The workplace to become more human-centric than ever, as priorities change

HumanCompanies are facing complex performance challenges as the COVID-19 resurgence heightens the need to reinvigorate employee engagement. JLL’s new “Human Experience” report explores these changing workforce dynamics and expectations in a post-pandemic world and offers insights for how forward-thinking companies can reimagine their approach to managing their people and workplaces to stay ahead in 2021.

Surveying more than 2,000 office workers across 10 countries, JLL’s report measured the current sentiment of office workers, highlighting that the workplace of the future will be a hybrid one, mixing on-site and off-site collaboration to offer freedom and choice across a variety of spaces and locations. This new status quo of hybrid work models will likely be a rich environment comprised of a large variety of spaces that accommodate the full range of working and workday needs.

[perfectpullquote align=”right” bordertop=”false” cite=”” link=”” color=”” class=”” size=””]“There’s no going back to the old ways of working”[/perfectpullquote]

Employees are eager to maintain the flexibility of widespread remote work established during the pandemic and are interested in working from home an average of two days per week. This hybrid approach is the most sought after, with nearly three-quarters of employees wanting to have access to an office. Further, JLL’s earlier Human Performance report found that 80 percent of high performers have missed their office greatly during lockdown.

“The COVID-19 crisis has incited a massive paradigm shift in the world of work,” said Flore Pradère, Research Director, JLL Corporate Solutions Research. “To adapt to this new normal, the future of work must be reimagined to focus on the needs and preferences of a liquid workforce. This means offering employee-centric solutions that value choice and flexibility to optimize employee experiences and performance.”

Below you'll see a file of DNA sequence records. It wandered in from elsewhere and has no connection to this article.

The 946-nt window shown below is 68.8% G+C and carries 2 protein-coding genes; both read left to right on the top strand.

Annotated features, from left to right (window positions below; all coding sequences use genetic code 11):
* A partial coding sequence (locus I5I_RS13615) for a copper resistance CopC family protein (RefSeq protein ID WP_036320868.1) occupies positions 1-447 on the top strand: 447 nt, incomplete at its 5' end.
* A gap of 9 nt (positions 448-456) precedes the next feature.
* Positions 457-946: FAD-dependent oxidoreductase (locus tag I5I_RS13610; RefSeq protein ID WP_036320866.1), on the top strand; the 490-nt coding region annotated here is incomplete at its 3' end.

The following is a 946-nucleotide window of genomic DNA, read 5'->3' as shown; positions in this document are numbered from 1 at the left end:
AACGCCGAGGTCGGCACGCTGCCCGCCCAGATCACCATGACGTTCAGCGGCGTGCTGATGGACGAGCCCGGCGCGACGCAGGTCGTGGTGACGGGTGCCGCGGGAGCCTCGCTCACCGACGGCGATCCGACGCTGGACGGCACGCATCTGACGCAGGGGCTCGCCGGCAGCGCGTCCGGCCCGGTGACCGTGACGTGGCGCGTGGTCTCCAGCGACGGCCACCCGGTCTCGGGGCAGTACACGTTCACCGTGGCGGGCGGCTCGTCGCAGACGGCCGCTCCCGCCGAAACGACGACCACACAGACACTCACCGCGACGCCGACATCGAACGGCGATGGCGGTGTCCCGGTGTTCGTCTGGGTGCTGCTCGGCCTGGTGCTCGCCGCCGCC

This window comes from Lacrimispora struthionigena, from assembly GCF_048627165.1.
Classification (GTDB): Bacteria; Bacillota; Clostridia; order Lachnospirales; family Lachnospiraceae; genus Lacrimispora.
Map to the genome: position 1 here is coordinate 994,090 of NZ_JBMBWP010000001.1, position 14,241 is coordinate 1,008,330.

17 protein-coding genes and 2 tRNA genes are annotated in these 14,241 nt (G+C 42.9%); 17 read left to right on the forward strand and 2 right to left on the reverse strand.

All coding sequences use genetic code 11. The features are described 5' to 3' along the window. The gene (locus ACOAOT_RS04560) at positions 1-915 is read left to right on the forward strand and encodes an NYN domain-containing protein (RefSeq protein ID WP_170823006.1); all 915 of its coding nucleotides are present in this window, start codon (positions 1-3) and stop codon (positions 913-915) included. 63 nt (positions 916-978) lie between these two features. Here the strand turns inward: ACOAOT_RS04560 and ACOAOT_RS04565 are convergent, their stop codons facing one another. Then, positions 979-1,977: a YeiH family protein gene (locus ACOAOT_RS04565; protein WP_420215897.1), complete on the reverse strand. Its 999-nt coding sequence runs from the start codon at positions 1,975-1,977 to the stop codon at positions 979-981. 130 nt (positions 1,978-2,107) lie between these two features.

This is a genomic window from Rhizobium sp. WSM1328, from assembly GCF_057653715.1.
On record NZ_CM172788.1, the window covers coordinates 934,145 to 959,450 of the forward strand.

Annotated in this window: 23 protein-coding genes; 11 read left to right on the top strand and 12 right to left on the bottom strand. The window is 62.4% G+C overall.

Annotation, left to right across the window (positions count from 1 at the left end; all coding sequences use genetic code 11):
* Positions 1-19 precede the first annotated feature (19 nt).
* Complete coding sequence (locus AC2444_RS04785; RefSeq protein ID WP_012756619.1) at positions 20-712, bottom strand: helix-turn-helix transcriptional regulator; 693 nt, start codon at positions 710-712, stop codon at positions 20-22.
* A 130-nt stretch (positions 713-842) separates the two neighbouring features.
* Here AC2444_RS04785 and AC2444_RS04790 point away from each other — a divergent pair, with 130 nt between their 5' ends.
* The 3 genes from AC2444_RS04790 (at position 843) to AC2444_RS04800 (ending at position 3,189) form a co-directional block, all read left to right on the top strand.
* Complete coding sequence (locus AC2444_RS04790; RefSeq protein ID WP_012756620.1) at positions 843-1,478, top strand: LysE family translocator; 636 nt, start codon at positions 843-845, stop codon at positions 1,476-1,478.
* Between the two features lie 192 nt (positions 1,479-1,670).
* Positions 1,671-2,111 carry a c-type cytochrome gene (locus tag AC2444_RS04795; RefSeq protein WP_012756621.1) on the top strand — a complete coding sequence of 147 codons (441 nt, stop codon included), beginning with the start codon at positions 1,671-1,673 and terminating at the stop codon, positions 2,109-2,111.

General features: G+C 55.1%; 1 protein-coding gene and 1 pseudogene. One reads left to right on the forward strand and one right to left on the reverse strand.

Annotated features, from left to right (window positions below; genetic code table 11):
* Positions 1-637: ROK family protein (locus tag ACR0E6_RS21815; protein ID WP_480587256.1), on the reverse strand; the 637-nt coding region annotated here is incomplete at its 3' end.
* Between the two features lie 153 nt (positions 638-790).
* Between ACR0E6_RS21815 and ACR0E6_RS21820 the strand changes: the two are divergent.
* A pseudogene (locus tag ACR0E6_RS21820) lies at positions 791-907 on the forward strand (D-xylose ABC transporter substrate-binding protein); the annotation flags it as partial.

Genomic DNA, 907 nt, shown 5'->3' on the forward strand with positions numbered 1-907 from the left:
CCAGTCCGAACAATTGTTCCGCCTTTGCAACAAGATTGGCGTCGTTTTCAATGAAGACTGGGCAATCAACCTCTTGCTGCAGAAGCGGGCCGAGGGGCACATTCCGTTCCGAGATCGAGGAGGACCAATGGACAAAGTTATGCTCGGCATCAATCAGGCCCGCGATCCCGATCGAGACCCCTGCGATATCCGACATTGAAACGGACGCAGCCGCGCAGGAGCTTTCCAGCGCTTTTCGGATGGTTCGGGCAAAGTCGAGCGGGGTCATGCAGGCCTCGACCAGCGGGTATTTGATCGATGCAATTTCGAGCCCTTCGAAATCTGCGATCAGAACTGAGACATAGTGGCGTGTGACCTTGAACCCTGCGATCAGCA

Human-centric workplace to prevail over digitally connected work

Despite the willingness to work-from home on a regular basis post-pandemic, employees still retain a strong affinity for the office, especially as it relates to providing a sense of community and belonging – where remote work has led to gaps in supporting collaboration, leadership and managerial competencies. Seventy percent of employees believe an office environment is more conducive to team building and management support.

JLL’s Human Performance research also claims that this social aspect of the office was crucial to employee performance and that technology was struggling to replicate the experiences employees have historically shared in the physical space. Further, 97 percent of high performers described their office as enabling easy collaboration, and 89 percent consider their colleagues as a second family.


Renewed focus on quality of life and well-being

Traditional work priorities have also been deeply challenged during the pandemic. Employees cite work-life balance (72 percent) as more important than securing a comfortable salary (69 percent) and indicate that living consciously and healthily is as important as finding purpose in their job.

“There’s no going back to the old ways of working,” Dr. Marie Puybaraud, Global Head of Research, JLL Corporate Solutions concluded. “Those who are courageous and proactive in reimagining their workplace to address changing workforce preferences will be the future leaders of business in a post-pandemic world.”

Image: JLL